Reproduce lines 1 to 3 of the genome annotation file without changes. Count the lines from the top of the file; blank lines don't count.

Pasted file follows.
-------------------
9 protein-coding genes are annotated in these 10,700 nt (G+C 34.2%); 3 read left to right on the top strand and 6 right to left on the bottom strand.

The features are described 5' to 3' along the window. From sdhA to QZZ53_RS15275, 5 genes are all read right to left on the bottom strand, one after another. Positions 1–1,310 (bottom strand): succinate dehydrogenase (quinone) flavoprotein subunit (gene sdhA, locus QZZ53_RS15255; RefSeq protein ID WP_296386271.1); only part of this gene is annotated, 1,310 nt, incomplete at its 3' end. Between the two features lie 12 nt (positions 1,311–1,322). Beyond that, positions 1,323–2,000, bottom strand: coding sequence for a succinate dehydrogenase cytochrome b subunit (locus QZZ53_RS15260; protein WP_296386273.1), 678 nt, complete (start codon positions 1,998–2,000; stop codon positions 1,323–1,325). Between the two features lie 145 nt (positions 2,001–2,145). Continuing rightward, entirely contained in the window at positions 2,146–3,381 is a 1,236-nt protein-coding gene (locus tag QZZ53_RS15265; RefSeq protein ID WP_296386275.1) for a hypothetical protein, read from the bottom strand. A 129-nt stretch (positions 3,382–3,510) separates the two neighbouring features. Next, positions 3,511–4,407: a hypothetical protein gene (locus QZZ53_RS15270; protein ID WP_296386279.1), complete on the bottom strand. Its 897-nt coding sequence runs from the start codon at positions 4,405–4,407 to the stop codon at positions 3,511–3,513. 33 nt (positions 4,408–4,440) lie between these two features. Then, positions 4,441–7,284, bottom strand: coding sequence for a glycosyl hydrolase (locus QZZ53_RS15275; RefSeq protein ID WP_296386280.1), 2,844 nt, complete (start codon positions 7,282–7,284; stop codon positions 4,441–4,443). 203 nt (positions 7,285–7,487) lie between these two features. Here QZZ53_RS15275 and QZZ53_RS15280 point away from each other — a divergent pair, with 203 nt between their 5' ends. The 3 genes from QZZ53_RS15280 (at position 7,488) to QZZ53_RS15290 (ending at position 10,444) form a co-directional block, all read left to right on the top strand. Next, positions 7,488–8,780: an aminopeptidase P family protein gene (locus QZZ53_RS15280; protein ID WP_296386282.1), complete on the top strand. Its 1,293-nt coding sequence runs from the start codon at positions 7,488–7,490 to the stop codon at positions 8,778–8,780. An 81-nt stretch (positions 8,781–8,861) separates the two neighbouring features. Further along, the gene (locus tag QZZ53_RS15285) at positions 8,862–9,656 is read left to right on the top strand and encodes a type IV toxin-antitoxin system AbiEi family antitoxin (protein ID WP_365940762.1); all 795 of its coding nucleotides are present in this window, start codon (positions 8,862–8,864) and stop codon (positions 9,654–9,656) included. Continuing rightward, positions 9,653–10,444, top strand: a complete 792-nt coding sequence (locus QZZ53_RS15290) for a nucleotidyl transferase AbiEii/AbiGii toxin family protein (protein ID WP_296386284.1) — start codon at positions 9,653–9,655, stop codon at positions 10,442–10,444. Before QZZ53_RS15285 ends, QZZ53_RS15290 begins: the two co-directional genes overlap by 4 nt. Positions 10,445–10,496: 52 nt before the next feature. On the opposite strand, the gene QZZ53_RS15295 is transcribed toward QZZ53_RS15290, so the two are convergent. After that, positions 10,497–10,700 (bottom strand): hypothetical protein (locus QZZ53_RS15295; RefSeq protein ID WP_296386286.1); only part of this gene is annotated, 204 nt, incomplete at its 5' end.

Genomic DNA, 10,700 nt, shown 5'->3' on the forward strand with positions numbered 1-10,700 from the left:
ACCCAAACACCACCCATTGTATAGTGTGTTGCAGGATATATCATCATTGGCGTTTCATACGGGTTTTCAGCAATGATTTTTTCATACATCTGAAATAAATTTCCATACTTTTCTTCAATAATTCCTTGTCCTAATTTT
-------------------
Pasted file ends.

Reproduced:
9 protein-coding genes are annotated in these 10,700 nt (G+C 34.2%); 3 read left to right on the top strand and 6 right to left on the bottom strand.

The features are described 5' to 3' along the window. From sdhA to QZZ53_RS15275, 5 genes are all read right to left on the bottom strand, one after another. Positions 1–1,310 (bottom strand): succinate dehydrogenase (quinone) flavoprotein subunit (gene sdhA, locus QZZ53_RS15255; RefSeq protein ID WP_296386271.1); only part of this gene is annotated, 1,310 nt, incomplete at its 3' end. Between the two features lie 12 nt (positions 1,311–1,322). Beyond that, positions 1,323–2,000, bottom strand: coding sequence for a succinate dehydrogenase cytochrome b subunit (locus QZZ53_RS15260; protein WP_296386273.1), 678 nt, complete (start codon positions 1,998–2,000; stop codon positions 1,323–1,325). Between the two features lie 145 nt (positions 2,001–2,145). Continuing rightward, entirely contained in the window at positions 2,146–3,381 is a 1,236-nt protein-coding gene (locus tag QZZ53_RS15265; RefSeq protein ID WP_296386275.1) for a hypothetical protein, read from the bottom strand. A 129-nt stretch (positions 3,382–3,510) separates the two neighbouring features. Next, positions 3,511–4,407: a hypothetical protein gene (locus QZZ53_RS15270; protein ID WP_296386279.1), complete on the bottom strand. Its 897-nt coding sequence runs from the start codon at positions 4,405–4,407 to the stop codon at positions 3,511–3,513. 33 nt (positions 4,408–4,440) lie between these two features. Then, positions 4,441–7,284, bottom strand: coding sequence for a glycosyl hydrolase (locus QZZ53_RS15275; RefSeq protein ID WP_296386280.1), 2,844 nt, complete (start codon positions 7,282–7,284; stop codon positions 4,441–4,443). 203 nt (positions 7,285–7,487) lie between these two features. Here QZZ53_RS15275 and QZZ53_RS15280 point away from each other — a divergent pair, with 203 nt between their 5' ends. The 3 genes from QZZ53_RS15280 (at position 7,488) to QZZ53_RS15290 (ending at position 10,444) form a co-directional block, all read left to right on the top strand. Next, positions 7,488–8,780: an aminopeptidase P family protein gene (locus QZZ53_RS15280; protein ID WP_296386282.1), complete on the top strand. Its 1,293-nt coding sequence runs from the start codon at positions 7,488–7,490 to the stop codon at positions 8,778–8,780. An 81-nt stretch (positions 8,781–8,861) separates the two neighbouring features. Further along, the gene (locus tag QZZ53_RS15285) at positions 8,862–9,656 is read left to right on the top strand and encodes a type IV toxin-antitoxin system AbiEi family antitoxin (protein ID WP_365940762.1); all 795 of its coding nucleotides are present in this window, start codon (positions 8,862–8,864) and stop codon (positions 9,654–9,656) included. Continuing rightward, positions 9,653–10,444, top strand: a complete 792-nt coding sequence (locus QZZ53_RS15290) for a nucleotidyl transferase AbiEii/AbiGii toxin family protein (protein ID WP_296386284.1) — start codon at positions 9,653–9,655, stop codon at positions 10,442–10,444. Before QZZ53_RS15285 ends, QZZ53_RS15290 begins: the two co-directional genes overlap by 4 nt. Positions 10,445–10,496: 52 nt before the next feature. On the opposite strand, the gene QZZ53_RS15295 is transcribed toward QZZ53_RS15290, so the two are convergent. After that, positions 10,497–10,700 (bottom strand): hypothetical protein (locus QZZ53_RS15295; RefSeq protein ID WP_296386286.1); only part of this gene is annotated, 204 nt, incomplete at its 5' end.

Genomic DNA, 10,700 nt, shown 5'->3' on the forward strand with positions numbered 1-10,700 from the left: